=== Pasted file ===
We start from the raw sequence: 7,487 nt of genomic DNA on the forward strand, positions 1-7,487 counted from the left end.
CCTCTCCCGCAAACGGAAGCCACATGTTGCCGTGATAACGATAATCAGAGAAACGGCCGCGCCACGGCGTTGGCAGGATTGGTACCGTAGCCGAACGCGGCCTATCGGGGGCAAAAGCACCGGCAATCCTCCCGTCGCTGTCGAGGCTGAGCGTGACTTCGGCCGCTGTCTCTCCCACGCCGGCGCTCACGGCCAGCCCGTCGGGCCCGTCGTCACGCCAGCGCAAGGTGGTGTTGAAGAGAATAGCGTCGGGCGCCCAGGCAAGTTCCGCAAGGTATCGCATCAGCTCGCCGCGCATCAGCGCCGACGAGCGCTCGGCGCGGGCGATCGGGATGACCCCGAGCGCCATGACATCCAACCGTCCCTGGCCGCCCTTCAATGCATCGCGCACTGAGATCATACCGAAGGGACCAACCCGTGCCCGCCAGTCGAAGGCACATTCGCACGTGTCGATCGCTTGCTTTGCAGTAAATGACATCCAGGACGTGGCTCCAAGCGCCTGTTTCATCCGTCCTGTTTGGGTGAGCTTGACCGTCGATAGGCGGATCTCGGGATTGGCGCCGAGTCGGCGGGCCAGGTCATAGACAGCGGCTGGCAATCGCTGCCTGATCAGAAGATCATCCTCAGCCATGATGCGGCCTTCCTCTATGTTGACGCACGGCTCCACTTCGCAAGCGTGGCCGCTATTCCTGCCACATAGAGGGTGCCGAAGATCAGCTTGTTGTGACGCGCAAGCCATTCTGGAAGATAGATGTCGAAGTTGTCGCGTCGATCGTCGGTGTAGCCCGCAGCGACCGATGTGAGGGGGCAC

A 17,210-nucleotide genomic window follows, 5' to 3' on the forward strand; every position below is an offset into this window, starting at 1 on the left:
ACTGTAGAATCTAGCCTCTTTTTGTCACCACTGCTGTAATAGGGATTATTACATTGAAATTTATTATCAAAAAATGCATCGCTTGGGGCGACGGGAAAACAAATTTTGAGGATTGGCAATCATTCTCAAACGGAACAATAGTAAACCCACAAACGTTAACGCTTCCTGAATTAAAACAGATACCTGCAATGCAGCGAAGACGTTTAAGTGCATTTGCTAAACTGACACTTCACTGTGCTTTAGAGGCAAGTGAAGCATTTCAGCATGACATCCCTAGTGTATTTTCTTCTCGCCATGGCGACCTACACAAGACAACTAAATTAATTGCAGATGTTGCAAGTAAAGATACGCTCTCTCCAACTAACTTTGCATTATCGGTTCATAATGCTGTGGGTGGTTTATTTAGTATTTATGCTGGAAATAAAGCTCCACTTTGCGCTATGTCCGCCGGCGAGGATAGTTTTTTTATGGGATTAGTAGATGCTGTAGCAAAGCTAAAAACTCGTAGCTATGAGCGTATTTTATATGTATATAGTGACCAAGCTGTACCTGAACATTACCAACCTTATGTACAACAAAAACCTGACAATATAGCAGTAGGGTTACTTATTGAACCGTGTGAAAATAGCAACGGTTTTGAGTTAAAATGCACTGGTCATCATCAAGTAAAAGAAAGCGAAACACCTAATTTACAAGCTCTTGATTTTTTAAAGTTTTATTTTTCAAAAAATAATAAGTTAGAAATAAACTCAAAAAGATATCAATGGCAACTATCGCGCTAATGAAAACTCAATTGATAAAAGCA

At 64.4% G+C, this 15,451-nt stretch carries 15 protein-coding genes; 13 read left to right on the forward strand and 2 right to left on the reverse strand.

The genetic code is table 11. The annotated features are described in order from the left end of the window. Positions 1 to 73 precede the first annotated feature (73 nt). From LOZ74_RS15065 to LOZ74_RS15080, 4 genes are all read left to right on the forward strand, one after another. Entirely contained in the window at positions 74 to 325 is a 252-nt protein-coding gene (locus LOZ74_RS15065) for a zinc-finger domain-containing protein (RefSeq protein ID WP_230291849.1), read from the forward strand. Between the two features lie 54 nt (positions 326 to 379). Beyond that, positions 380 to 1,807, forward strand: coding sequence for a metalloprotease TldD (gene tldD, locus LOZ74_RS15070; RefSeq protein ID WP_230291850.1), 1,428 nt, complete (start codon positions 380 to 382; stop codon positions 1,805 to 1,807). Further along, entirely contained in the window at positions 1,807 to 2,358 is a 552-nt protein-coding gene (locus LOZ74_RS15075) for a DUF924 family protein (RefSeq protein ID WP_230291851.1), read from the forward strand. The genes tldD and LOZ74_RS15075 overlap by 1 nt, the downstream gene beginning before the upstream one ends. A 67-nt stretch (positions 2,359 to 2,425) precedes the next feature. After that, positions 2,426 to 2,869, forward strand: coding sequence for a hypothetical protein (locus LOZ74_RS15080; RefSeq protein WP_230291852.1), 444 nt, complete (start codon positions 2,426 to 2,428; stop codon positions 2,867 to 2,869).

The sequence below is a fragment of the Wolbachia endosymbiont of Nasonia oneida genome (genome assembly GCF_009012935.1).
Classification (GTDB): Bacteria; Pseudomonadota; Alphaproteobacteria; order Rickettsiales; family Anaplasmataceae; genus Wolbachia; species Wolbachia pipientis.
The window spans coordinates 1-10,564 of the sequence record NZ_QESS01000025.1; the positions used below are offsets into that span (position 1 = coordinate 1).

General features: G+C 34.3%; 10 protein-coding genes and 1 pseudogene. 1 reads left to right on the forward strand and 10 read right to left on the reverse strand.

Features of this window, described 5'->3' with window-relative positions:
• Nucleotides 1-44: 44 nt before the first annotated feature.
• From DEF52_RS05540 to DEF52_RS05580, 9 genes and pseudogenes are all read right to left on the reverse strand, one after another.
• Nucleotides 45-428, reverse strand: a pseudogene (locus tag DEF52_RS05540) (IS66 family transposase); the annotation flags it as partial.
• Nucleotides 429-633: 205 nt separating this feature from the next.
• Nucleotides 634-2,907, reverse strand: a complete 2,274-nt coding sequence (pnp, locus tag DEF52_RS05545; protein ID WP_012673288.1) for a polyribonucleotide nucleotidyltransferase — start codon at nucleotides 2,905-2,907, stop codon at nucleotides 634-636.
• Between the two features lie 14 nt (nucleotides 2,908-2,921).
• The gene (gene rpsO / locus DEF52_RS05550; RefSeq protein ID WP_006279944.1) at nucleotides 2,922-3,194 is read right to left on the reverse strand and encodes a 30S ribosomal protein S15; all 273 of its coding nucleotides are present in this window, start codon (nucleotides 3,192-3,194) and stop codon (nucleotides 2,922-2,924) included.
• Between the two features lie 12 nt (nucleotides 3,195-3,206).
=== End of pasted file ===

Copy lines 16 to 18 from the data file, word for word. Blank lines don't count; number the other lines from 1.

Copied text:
• Nucleotides 634-2,907, reverse strand: a complete 2,274-nt coding sequence (pnp, locus tag DEF52_RS05545; protein ID WP_012673288.1) for a polyribonucleotide nucleotidyltransferase — start codon at nucleotides 2,905-2,907, stop codon at nucleotides 634-636.
• Between the two features lie 14 nt (nucleotides 2,908-2,921).
• The gene (gene rpsO / locus DEF52_RS05550; RefSeq protein ID WP_006279944.1) at nucleotides 2,922-3,194 is read right to left on the reverse strand and encodes a 30S ribosomal protein S15; all 273 of its coding nucleotides are present in this window, start codon (nucleotides 3,192-3,194) and stop codon (nucleotides 2,922-2,924) included.